Rogue also managed to go undefeated this week, racking up wins against Excel, Misfits and Schalke 04. Hans sama has been showcasing aggression that we haven’t seen before, flashing forward for kills in lane and consistently outperforming other botlanes. Hans sama, Inspired, and Larssen have all been MVPs, each having stand-out performances in this opening week. Finn, although not the flashiest toplaner, has been consistent and reliable so far. Vander has also done a brilliant job supporting Hans sama’s more aggressive play, not dying a single time in all three games.

Rogue have not found a lot of success in previous years, only just making it into the playoffs last split before losing to Origen to come in fifth place. They are still a young team though, and through hard work have built a loyal fanbase. Although they haven’t played against the top dogs so far this split, this is as good a start as Rogue could hope for. It looks like this might be the split where they shine, and they are definitely a contender for top 4.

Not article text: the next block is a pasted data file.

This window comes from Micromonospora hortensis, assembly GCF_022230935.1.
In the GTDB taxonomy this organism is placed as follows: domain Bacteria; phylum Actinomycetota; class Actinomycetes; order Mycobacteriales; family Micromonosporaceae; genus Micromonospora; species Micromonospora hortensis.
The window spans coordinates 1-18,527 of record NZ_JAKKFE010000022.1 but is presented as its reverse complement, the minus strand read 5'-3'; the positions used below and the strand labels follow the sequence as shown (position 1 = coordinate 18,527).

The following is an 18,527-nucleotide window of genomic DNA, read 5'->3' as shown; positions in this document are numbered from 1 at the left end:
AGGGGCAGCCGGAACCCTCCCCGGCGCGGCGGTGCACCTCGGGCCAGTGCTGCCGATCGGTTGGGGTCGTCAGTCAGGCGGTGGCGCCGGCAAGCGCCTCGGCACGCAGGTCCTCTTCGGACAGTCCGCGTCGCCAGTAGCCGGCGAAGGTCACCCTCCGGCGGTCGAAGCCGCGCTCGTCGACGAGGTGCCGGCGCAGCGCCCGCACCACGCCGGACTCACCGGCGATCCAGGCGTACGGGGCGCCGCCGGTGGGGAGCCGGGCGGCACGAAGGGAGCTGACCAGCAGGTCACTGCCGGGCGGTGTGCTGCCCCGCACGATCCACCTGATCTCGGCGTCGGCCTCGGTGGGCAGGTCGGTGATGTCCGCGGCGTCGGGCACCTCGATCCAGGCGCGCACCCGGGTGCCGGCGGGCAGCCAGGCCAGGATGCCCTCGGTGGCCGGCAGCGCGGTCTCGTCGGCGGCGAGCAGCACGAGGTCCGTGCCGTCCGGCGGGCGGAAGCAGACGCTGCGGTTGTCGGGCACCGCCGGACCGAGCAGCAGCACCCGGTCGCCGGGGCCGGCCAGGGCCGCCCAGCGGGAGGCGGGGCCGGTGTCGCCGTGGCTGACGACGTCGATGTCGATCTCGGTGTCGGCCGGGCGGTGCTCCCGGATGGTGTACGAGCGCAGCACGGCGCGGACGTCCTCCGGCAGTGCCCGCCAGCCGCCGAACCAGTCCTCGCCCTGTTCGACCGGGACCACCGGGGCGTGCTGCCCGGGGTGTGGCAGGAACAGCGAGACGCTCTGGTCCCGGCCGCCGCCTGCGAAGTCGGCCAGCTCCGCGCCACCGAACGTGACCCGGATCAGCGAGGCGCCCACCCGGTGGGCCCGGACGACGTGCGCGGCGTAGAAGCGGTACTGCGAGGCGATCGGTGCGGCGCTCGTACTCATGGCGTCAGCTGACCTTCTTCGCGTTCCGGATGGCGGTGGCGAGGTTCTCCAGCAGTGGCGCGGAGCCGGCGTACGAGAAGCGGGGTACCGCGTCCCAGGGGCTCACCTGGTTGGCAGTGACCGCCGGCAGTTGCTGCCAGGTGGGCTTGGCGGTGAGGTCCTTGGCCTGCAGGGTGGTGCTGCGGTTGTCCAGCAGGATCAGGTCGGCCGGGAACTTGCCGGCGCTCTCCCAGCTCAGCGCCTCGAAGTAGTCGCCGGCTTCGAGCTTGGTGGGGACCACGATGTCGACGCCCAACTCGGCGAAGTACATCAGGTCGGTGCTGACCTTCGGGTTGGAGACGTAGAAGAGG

LEC Superweek Roundup

Kobbe’s return 

After spending a disappointing split in NA with TSM, Kobbe is back in the LEC with Misfits. This anticipated move was hyped up endlessly, but it’s too early to say whether it will be a success. The first impressions however, are encouraging for Misfits fans. 

Although they did end up losing, their first game against Fnatic was very dominant for the most part. Kobbe had a great showing on Kalista for his first game back, while FEBIVEN used Zoe to bully Nemesis and the rest of Fnatic for thirty minutes. Razork admittedly made some mistakes, as did Doss, but overall there were plenty of good signs for the future of the team.

Unfortunately, it seemed like the tilt from their frustrating loss on Day 1 carried over into Day 2, resulting in a crushing defeat to Rogue with seventeen kills to two. Though this is understandable, it’s not what you want to see so soon after your hyped-up ADC’s debut. Luckily, Misfits managed to regroup for Day 3, facing off against Origen for a thrillingly close game. After a number of back and forths, Misfits managed to close out the game with a second Baron and secured their first win of the Summer Split. Kobbe ended up receiving Player of the Game for his strong Kai’sa gameplay, but FEBIVEN also had another good game on Azir.